SLOVENIA (Reuters) - They are vital for the world's food supply, responsible for pollinating one third of its global production.
But in recent years, honey bee populations have died at an alarming rate with colonies decreasing by 33 per cent in the United States and 13 per cent in the European Union in 2016 alone.
To publicise the pollinators' plight, the United Nations has declared May 20 as the first World Bee Day on the birthday of Europe's first beekeeper, Slovene Anton Jansa.
It is fitting as Slovenia wants to become the vanguard in beekeeping, with keepers such as Blaz Ambrozic keeping the native species - the Carniolan - alive.
Mr Ambrozic says: "We started to send it all over the world in the 18th century. She's hard-working. During the winter she lives in small colonies - about 5 to 10,000 bees. But in springtime she starts, the Queen, laying eggs very quickly and very hard. And in the summer, she can easily get to 60,000 bees."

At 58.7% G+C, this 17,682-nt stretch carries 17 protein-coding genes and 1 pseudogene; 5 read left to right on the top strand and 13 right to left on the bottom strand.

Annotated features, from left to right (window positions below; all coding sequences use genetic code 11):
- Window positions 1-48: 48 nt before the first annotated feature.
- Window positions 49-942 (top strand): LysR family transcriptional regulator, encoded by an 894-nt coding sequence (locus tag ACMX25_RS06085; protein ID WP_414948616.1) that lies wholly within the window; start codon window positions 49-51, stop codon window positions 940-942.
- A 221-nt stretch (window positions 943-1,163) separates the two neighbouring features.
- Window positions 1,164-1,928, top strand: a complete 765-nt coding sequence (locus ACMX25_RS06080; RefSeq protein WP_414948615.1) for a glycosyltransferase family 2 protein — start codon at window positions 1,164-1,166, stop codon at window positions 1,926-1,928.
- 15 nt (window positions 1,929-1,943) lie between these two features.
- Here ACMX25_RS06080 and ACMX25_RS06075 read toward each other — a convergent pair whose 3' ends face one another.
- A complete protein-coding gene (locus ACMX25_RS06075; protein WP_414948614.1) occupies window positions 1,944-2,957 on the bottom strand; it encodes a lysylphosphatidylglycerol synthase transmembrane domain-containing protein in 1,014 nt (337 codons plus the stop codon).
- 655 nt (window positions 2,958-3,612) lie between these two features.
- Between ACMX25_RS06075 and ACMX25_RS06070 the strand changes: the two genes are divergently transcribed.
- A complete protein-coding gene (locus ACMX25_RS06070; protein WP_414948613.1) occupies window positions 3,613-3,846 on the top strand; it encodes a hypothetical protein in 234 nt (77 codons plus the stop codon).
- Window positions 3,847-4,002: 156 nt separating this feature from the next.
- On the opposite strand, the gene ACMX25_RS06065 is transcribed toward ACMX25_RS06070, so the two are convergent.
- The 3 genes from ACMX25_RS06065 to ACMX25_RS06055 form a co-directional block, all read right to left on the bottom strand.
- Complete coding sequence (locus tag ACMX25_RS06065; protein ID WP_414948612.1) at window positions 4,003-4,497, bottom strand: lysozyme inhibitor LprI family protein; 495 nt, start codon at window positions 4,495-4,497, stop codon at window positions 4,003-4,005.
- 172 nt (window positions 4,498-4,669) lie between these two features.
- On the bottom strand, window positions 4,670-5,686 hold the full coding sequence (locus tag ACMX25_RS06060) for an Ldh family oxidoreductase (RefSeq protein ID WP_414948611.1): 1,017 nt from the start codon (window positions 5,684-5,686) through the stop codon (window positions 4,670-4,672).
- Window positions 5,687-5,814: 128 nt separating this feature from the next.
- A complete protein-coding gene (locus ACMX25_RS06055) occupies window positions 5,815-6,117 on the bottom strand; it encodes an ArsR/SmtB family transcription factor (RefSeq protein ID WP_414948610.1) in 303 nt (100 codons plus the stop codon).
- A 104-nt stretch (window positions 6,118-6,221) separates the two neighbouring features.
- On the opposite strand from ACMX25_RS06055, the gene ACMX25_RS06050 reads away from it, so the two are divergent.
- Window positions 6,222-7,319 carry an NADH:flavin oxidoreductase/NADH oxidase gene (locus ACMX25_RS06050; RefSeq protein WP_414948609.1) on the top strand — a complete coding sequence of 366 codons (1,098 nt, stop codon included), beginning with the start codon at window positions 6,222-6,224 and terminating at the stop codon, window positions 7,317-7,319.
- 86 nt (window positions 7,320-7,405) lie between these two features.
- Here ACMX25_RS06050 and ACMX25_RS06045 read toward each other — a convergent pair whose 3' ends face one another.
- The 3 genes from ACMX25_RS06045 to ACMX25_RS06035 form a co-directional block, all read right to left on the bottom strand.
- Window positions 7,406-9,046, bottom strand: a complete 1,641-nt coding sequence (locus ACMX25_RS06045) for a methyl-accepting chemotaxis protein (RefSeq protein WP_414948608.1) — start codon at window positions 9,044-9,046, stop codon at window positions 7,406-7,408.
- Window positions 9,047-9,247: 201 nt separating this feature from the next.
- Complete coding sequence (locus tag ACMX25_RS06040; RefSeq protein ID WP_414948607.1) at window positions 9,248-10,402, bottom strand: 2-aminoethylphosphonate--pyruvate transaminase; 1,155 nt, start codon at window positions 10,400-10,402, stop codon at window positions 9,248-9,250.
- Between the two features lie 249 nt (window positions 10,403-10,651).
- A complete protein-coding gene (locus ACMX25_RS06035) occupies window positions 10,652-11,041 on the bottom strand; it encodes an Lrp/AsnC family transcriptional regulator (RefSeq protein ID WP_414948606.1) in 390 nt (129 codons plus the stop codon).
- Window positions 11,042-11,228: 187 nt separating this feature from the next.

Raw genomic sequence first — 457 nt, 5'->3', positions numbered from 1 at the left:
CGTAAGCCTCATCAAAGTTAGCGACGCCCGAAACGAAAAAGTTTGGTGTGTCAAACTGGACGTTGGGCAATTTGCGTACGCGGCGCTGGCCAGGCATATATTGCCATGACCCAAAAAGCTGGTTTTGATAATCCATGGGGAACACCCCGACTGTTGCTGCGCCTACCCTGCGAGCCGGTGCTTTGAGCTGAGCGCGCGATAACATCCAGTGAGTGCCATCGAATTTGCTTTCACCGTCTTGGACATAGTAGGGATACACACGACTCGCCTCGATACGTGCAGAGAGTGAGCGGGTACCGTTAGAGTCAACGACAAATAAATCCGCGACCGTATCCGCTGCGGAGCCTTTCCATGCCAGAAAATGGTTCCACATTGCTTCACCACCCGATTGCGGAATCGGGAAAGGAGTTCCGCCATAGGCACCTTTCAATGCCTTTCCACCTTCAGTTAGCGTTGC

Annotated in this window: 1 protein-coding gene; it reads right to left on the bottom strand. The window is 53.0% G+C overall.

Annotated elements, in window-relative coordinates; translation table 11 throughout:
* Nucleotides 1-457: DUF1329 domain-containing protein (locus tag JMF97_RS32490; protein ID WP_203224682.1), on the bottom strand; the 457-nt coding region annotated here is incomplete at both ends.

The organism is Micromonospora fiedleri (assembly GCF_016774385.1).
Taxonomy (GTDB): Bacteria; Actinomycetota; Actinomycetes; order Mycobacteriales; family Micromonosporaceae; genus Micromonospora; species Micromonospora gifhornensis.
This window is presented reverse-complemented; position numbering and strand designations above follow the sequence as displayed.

Slovenia is the only European member state to have protected its native bee.
Even in capital Ljubljana, where urban beekeeper Gorazd Trusnovec tends 50 hives at 15 different locations.
He says: "I think that Slovenia could set an example in the way that we are treating the bees and with our relation to the bees - and the stress that we are putting to their well-being."
With five beekeepers per every thousand people, and eight hives per square kilometre, api-tourism is booming in the Alpine country, with rooftops abuzz with hives.